|Rating: Rated PG-13 for violence, sexual situations and language
Starring: Harrison Ford, Josh Hartnett
Directed By:Ron Shelton
Sometimes a film can leave you in awe. Sometimes that awe is because you have just seen a movie so great that you don’t really even know how to begin describing it in review form. Other times the movie is the opposite. The film leaves you in awe not because of sheer greatness or mere stupidity, but just because it’s existence makes you feel as the though you were somehow cheated out of a few hours of your life that you can never have back.
Harrison Ford and Josh Hartnett try their hand at the buddy cop genre, as they opened Hollywood Homicide this weekend. Harrison ford plays Gavilan a detective who is a real estate broker on the side, trying to make ends meet. His partner of 4 months is KC Calden, a young detective who’s real passion is for the Hollywood spotlight, and only took up police work because he wanted to avenge his father’s death. The unlikely duo works together to try and solve a quadruple homicide, all of them members of a new Breakout rap group, sponsored by Sartain records. But when Gavilan’s personal life starts to interfere, and Internal Affairs starts to believe both Gavilan and Calden are dirty, Gavilan only has a few days to crack the case, prove that he isn’t corrupt and make the real estate deal of the century..
The flick has all the components of a cop movie. It has the old man (Ford) and the Apprentice (Hartnett) working together on a case. It has the bar scene, where it’s a given that only miraculous leads come from multiple drinks and hours on a bar stool, and it has the slum streets filled with prostitutes and strippers. Add all that in with a tale of crooked cops, a rage filled young cop looking to avenge his father’s death and a gang violence, and we have film that has summed up just about every buddy cop movie that has happened over the last 10 years.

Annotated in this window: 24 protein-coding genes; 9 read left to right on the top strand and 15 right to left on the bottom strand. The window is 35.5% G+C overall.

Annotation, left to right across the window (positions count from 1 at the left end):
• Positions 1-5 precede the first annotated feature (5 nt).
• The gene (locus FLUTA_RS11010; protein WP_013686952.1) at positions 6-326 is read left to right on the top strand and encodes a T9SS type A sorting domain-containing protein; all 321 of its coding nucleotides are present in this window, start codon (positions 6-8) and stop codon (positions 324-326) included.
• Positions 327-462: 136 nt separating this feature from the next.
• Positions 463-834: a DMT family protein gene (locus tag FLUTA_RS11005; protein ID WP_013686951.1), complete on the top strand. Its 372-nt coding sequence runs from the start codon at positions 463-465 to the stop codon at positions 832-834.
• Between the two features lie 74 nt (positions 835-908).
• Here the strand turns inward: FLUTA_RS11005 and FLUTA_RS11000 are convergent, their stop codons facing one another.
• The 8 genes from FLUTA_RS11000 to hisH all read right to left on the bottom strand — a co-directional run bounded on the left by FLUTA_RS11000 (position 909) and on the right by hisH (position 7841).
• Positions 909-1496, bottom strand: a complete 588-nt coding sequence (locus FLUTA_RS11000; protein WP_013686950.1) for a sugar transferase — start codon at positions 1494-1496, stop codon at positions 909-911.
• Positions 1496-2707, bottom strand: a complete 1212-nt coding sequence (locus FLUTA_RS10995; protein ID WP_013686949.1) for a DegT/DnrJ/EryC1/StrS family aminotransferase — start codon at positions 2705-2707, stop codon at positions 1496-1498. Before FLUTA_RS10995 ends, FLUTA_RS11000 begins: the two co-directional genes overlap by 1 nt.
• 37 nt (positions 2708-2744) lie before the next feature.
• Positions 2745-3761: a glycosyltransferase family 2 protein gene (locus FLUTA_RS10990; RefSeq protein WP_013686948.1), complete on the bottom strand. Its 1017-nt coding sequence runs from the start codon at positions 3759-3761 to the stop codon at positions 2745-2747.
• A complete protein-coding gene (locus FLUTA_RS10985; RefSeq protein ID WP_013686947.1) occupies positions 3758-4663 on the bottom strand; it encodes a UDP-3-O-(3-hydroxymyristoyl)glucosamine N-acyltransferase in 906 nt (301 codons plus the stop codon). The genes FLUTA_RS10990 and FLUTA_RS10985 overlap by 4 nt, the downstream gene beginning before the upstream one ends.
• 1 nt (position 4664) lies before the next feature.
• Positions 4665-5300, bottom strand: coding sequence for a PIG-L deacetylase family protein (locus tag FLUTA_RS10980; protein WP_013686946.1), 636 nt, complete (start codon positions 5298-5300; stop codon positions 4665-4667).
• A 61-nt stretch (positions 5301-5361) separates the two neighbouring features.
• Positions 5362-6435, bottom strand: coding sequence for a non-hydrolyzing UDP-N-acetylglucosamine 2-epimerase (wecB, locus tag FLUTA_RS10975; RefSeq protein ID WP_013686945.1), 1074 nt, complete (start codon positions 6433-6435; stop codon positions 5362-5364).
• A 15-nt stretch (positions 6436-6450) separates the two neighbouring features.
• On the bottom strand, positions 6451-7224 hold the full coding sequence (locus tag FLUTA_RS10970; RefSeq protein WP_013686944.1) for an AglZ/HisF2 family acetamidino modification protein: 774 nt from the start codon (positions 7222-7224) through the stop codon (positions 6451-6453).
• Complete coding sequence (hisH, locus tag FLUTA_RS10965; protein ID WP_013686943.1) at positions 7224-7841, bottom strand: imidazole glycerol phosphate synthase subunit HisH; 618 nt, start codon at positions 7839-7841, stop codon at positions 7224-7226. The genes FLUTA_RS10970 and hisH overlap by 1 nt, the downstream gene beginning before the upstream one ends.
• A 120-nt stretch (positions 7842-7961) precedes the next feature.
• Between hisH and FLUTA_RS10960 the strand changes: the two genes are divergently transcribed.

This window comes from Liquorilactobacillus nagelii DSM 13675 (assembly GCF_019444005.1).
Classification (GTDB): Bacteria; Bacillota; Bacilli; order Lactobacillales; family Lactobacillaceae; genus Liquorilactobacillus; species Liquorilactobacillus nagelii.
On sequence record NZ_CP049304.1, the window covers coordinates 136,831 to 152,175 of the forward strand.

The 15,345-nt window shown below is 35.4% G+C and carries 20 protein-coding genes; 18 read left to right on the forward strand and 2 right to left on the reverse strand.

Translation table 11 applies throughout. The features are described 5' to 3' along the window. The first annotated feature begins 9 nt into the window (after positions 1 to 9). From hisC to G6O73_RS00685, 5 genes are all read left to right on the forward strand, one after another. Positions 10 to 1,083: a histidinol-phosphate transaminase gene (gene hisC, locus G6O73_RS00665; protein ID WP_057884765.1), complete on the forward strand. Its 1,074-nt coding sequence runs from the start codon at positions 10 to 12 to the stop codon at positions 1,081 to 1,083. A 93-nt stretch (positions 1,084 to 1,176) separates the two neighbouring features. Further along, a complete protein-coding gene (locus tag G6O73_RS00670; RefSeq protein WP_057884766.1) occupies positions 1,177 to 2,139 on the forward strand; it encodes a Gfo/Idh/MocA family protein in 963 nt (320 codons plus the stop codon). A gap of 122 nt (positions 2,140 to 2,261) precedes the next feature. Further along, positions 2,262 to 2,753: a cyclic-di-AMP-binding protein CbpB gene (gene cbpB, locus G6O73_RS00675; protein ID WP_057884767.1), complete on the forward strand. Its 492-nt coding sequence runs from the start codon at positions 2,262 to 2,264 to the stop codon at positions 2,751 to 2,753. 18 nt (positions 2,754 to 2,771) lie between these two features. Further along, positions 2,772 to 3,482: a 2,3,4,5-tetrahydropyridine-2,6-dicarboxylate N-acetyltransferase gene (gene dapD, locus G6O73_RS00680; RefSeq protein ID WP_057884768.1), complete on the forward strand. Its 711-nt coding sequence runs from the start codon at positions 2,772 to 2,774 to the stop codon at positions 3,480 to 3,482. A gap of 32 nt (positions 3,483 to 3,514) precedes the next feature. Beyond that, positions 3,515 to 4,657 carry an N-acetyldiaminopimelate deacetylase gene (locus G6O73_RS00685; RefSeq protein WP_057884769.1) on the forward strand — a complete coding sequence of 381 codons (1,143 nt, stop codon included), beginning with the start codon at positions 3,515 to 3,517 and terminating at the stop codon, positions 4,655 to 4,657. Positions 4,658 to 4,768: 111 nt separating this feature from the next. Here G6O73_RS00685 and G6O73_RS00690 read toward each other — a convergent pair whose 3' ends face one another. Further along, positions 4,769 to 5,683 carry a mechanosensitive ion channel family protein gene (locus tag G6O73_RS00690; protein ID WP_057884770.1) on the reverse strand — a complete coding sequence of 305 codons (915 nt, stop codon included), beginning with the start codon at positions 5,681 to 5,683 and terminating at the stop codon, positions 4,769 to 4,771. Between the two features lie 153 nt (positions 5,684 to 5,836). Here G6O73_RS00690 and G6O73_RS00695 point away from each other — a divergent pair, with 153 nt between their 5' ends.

The duo of Ford and Hartnett is almost painful to watch, the team lacks charisma and seem like the most unlikely pairing in the entire world. Each of the characters on their own has their moments of great lines, and even some charismatic moments, but they are easily clouded by a bad side story. For Harrison Ford it is the real estate brokerage side job, and for Hartnett is the death of his father that come back to haunt this already pointless plot. Hartnett lacks the charisma and the whole feeling of a cop, and instead seems much more like a little boy still playing cops and robbers in his backyard.
The flick ends with a supposedly fast paced chase scene through Hollywood in which they attempted to bring out humorous moments in each character, like a bad Lethal Weapon flick. By the end this droning chase scene is over, the audience has already anticipated the ending, digested it and are ready to head home for the evening, without giving it a second thought. In the end all the pieces of the puzzle line up so perfectly that even a Hollywood movie couldn’t make them line up any better. Hartnett finds his fathers killer, who just so happens to be connected to the case, the bad guys lose, and the good guy wins and the credits roll. But did you really expect anything else?
In the end Hollywood Homicide, as pointless as it is, wasn’t an overall waste of your time, especially if you are in the target audience (which would be Ford and Hartnett fans) but this is far from the best career move for Ford since Indiana Jones, and not a positive step forward to Hollywood hunk Hartnett. The end result is this somewhat painful film has redeeming moments of grace, but it is just enough to tide the viewers over until the big Hollywood executives can finish up the next unlikely pairing of buddy cops. As long as it isn’t Christopher Walken and Eminem the dying buddy cop genre still has a chance.